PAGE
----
5. Mad Max: Fury Road
An apocalyptic story set in the furthest reaches of our planet, in a stark desert landscape where humanity is broken, and almost everyone is crazed fighting for the necessities of life. Within this world exist two rebels on the run who just might be able to restore order. There’s Max, a man of action and a man of few words, who seeks peace of mind following the loss of his wife and child in the aftermath of the chaos. And Furiosa, a woman of action and a woman who believes her path to survival may be achieved if she can make it across the desert back to her childhood homeland.
Critic: “There is nothing easy or predictable about what George Miller delivers with Mad Max: Fury Road, a stone-cold action master class, beautiful and brainy and startling in the ways it throws off the current definition of the blockbuster.”
After rising through the ranks of her male-dominated profession, idealistic FBI agent Kate Macer (Emily Blunt) receives a top assignment. Recruited by mysterious government official Matt Graver, Kate joins a task force for the escalating war against drugs. Led by the intense and shadowy Alejandro, the team travels back-and-forth across the U.S.-Mexican border, using one cartel boss to flush out a bigger one.
Critic: “The opening of Sicario unfolds at such an anxiety-inducing pitch that it seems impossible for Villeneuve to sustain it, let alone build on it, but somehow he manages to do just that. He’s a master of the kind of creeping tension that coils around the audience like a snake suffocating its prey.”
3. The Martian
During a manned mission to Mars, Astronaut Mark Watney is presumed dead after a fierce storm and left behind by his crew. But Watney has survived and finds himself stranded and alone on the hostile planet. With only meager supplies, he must draw upon his ingenuity, wit and spirit to subsist and find a way to signal to Earth that he is alive. Millions of miles away, NASA and a team of international scientists work tirelessly to bring “the Martian” home, while his crewmates concurrently plot a daring, if not impossible, rescue mission. As these stories of incredible bravery unfold, the world comes together to root for Watney’s safe return.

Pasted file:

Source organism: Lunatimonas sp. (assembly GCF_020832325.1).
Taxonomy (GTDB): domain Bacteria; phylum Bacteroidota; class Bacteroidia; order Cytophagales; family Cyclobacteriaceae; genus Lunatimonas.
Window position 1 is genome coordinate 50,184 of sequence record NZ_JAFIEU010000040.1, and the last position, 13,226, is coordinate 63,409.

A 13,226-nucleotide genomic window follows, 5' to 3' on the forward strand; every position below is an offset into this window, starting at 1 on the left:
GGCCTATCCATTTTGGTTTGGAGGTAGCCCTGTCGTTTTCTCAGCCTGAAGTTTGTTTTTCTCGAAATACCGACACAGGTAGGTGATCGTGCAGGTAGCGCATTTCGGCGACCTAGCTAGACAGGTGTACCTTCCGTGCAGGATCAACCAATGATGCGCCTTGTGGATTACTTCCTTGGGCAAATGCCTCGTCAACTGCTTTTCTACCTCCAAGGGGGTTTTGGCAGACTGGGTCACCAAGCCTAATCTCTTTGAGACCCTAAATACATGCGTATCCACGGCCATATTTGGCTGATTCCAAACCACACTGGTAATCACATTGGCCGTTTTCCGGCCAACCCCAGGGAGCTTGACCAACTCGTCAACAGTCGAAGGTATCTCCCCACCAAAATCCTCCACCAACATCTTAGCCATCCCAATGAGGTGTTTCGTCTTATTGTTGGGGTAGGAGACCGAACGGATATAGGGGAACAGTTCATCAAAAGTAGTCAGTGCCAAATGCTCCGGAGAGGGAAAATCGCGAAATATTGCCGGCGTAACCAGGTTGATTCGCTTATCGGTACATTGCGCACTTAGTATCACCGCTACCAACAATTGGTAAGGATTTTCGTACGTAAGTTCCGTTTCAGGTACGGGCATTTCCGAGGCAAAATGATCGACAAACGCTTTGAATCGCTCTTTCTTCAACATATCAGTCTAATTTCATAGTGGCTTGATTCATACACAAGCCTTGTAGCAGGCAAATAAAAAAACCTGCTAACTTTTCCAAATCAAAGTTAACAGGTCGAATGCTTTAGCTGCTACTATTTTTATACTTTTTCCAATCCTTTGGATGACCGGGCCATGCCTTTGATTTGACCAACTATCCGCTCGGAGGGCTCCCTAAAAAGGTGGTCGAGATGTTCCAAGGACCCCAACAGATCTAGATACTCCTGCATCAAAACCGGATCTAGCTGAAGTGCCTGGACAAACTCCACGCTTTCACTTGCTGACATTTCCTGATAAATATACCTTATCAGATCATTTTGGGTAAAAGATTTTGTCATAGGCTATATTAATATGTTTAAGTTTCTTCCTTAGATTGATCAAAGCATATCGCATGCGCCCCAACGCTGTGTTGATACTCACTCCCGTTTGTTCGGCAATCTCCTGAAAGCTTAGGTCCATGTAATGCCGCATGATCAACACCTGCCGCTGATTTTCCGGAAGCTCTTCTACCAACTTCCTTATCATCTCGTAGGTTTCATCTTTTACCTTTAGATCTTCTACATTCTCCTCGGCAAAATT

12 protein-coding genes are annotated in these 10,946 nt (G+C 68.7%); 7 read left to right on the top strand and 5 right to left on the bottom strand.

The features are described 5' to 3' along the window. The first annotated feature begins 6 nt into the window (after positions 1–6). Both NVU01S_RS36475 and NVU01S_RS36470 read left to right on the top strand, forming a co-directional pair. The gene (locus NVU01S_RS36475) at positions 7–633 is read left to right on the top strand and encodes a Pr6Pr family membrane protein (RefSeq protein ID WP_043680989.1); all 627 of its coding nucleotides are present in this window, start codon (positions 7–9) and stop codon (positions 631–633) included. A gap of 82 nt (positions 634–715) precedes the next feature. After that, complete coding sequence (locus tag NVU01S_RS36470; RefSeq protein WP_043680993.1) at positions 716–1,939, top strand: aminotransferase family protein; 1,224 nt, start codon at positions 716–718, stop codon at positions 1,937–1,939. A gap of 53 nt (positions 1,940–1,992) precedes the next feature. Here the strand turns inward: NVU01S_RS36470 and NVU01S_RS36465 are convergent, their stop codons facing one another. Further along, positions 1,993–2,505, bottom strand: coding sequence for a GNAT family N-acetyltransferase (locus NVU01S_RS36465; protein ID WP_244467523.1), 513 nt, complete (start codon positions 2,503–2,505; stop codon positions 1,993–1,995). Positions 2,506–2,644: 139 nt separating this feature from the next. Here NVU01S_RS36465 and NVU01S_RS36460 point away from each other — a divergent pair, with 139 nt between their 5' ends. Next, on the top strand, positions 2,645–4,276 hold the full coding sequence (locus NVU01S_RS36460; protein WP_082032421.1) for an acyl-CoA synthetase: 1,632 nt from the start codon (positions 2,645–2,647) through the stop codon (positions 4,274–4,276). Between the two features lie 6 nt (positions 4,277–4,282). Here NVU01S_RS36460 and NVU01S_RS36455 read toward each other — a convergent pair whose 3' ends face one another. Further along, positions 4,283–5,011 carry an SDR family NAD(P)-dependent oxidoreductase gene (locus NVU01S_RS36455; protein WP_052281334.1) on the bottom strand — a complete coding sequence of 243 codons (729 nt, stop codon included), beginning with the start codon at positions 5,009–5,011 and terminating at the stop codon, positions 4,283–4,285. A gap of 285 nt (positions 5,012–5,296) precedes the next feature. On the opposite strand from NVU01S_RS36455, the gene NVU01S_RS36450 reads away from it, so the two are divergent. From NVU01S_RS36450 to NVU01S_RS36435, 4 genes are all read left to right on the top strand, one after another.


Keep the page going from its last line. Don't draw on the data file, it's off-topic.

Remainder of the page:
Critic: “It takes a genuine master craftsman to take something as complex and difficult as this and make it look easy, but it also takes an artist with a great ear to take something as dense with exposition as this is and make it practically sing.”
2. Ex Machina
Caleb, a 26 year old coder at the world’s largest internet company, wins a competition to spend a week at a private mountain retreat belonging to Nathan, the reclusive CEO of the company. But when Caleb arrives at the remote location he finds that he will have to participate in a strange and fascinating experiment in which he must interact with the world’s first true artificial intelligence, housed in the body of a beautiful robot girl.
Critic: “It plays like Frankenstein meets Blade Runner via Hitchcock haunted by the ghosts of Charles Dickens’ Great Expectations, in a film that’s both highly literate and steeped in tense cat-and-mouse chills. Thematically epic – it demands to be seen at least twice and should fuel hours of debate – structurally it’s as lithe as Ava’s perfect mesh frame.”
1. Star Wars: The Force Awakens
Thirty years after the defeat of the Galactic Empire, the galaxy faces a new threat from the evil Kylo Ren and the First Order. When a defector named Finn crash-lands on a desert planet, he meets Rey, a tough scavenger whose droid contains a top-secret map. Together, the young duo joins forces with Han Solo to make sure the Resistance receives the intelligence concerning the whereabouts of Luke Skywalker, the last of the Jedi Knights.
Critic: “It must have seemed like a nearly-impossible task when JJ Abrams and his collaborators set out to bring “Star Wars” back to life, but they’ve more than done it. They’ve made something honest and beautiful and, above all, fun, and I find myself energized by the movie and by the promise it represents.”